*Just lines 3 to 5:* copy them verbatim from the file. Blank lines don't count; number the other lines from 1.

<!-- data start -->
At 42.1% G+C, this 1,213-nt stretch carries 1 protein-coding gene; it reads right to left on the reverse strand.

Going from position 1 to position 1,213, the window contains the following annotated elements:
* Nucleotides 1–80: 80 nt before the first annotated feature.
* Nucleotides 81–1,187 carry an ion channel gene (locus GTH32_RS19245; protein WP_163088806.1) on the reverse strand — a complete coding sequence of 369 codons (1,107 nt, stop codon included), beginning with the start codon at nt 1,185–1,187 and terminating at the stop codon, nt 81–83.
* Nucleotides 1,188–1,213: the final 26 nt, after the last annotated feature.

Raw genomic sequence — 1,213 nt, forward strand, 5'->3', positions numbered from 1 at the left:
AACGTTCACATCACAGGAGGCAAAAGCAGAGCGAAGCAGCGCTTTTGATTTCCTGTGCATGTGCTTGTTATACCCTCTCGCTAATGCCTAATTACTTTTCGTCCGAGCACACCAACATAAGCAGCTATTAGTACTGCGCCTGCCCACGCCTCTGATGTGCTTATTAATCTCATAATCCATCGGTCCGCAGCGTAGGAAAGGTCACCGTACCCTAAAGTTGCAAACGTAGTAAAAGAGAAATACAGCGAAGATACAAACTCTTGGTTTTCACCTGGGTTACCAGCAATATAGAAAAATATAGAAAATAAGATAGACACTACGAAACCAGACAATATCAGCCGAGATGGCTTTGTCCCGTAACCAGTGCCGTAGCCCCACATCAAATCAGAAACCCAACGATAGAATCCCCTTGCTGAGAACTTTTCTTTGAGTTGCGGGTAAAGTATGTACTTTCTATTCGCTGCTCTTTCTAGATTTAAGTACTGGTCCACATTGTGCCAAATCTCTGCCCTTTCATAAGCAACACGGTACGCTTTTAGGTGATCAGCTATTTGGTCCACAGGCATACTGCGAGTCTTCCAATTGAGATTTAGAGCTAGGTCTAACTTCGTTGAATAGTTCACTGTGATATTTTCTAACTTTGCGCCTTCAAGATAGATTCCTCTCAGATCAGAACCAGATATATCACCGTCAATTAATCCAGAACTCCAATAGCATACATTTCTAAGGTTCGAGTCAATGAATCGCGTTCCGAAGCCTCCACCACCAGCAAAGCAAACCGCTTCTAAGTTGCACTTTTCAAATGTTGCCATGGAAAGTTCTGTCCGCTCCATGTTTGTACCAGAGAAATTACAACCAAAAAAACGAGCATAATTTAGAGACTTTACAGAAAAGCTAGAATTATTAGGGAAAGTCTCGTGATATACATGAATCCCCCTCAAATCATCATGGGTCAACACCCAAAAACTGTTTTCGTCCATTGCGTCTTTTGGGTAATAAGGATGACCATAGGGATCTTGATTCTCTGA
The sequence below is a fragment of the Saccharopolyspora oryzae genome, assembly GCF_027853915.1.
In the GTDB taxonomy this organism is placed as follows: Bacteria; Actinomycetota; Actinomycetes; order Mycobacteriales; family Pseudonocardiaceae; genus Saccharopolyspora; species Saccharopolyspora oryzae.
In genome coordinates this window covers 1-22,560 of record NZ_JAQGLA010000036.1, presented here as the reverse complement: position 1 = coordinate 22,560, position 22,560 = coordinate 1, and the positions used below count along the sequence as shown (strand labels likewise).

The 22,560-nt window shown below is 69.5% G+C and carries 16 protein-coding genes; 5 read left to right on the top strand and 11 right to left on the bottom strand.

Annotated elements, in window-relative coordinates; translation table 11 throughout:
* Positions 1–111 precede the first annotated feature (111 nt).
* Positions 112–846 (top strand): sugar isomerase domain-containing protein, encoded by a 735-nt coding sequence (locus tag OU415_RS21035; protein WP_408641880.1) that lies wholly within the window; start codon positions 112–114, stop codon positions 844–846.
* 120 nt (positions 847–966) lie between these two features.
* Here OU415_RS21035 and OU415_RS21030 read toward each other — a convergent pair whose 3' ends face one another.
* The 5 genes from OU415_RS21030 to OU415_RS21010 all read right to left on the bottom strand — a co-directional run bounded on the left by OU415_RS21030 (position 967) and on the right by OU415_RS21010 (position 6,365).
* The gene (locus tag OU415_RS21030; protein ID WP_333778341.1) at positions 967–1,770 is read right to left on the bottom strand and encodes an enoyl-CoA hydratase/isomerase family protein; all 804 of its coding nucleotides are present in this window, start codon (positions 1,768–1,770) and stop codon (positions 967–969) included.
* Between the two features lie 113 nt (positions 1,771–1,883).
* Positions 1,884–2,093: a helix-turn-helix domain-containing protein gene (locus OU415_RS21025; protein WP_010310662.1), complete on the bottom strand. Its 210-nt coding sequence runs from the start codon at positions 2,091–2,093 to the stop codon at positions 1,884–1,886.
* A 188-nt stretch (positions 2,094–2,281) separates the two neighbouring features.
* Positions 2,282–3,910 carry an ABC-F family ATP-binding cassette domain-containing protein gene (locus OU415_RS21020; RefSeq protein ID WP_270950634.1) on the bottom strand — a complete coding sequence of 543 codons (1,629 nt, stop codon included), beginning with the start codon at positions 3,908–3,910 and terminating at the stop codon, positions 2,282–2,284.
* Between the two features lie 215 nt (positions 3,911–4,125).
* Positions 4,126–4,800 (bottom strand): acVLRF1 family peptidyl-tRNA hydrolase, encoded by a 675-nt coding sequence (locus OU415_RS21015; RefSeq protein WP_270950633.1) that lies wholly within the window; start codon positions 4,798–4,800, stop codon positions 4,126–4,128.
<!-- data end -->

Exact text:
* Nucleotides 1–80: 80 nt before the first annotated feature.
* Nucleotides 81–1,187 carry an ion channel gene (locus GTH32_RS19245; protein WP_163088806.1) on the reverse strand — a complete coding sequence of 369 codons (1,107 nt, stop codon included), beginning with the start codon at nt 1,185–1,187 and terminating at the stop codon, nt 81–83.
* Nucleotides 1,188–1,213: the final 26 nt, after the last annotated feature.